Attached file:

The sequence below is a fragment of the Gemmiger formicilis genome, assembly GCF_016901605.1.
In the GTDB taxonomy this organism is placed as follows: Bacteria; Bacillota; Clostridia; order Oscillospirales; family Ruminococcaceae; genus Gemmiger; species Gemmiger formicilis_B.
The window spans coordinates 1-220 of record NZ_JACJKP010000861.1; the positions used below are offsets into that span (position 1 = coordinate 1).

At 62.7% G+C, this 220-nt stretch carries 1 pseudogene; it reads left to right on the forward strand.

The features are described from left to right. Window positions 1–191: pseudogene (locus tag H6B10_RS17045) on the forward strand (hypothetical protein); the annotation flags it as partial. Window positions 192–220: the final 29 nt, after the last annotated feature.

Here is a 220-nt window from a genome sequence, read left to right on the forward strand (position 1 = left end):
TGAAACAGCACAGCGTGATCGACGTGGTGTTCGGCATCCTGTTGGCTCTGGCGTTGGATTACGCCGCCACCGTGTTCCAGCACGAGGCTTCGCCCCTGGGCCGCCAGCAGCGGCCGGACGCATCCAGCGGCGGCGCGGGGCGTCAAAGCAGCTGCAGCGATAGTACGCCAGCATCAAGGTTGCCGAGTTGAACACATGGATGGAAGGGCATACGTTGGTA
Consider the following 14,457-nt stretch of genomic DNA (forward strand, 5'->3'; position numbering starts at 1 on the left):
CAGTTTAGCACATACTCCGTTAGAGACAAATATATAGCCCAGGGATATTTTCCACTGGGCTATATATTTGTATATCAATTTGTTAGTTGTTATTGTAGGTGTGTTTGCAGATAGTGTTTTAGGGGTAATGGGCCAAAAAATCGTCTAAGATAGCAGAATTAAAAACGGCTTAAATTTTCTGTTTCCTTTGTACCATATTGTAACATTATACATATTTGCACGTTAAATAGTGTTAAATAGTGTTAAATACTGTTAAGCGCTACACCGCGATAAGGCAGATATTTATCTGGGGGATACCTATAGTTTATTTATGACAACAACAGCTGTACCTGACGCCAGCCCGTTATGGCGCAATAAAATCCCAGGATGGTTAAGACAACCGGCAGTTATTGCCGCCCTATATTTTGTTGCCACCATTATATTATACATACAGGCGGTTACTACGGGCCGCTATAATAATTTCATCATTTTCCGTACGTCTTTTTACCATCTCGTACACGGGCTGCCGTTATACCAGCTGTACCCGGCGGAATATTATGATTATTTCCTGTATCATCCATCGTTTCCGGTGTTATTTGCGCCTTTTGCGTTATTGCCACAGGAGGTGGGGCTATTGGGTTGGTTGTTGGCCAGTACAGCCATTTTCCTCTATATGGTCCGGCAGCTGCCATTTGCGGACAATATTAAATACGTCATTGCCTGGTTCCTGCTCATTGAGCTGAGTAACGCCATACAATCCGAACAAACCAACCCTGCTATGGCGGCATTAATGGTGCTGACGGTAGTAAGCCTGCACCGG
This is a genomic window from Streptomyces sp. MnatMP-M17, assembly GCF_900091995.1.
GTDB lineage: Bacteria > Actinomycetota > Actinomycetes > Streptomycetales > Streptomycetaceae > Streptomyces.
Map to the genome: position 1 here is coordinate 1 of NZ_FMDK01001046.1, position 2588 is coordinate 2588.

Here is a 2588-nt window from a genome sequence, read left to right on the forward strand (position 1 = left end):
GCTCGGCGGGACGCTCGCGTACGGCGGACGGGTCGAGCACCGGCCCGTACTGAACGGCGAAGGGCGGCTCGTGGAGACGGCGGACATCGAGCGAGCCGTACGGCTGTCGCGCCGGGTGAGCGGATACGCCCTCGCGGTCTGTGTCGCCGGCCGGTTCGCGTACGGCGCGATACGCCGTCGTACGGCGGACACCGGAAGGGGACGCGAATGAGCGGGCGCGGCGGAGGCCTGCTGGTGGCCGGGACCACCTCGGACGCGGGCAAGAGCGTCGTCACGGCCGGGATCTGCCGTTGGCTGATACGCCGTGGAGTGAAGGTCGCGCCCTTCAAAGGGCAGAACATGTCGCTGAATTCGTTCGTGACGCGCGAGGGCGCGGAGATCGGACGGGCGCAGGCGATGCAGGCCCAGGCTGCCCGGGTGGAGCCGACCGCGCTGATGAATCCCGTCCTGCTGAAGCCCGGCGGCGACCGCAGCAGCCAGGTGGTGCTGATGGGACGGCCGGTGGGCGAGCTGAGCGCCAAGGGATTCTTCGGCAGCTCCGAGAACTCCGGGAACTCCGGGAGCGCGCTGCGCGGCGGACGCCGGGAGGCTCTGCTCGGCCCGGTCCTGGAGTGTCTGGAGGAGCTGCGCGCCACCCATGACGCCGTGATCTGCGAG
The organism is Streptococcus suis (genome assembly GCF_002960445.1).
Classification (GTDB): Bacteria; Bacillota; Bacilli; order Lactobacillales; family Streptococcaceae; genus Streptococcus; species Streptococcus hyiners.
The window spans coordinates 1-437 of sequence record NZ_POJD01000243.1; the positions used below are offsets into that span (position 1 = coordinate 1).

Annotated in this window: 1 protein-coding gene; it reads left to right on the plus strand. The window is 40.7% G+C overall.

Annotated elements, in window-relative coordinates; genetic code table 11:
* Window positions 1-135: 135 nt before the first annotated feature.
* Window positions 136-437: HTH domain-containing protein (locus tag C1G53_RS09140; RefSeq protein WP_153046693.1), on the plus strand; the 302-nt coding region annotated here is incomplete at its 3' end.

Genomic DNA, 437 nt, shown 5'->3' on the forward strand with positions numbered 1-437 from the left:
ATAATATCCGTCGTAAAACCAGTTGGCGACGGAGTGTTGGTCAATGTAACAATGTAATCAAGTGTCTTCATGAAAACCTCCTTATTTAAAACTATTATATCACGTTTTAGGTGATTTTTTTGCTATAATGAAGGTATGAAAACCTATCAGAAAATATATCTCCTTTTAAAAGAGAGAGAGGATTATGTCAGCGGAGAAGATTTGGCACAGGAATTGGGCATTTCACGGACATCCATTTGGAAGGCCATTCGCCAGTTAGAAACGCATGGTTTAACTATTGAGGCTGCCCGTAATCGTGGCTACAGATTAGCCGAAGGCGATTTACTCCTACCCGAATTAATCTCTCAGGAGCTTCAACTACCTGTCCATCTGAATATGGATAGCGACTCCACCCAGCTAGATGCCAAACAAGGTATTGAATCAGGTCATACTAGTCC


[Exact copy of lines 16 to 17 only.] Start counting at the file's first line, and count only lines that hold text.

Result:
Classification (GTDB): Bacteria; Bacillota; Bacilli; order Lactobacillales; family Streptococcaceae; genus Streptococcus; species Streptococcus hyiners.
The window spans coordinates 1-437 of sequence record NZ_POJD01000243.1; the positions used below are offsets into that span (position 1 = coordinate 1).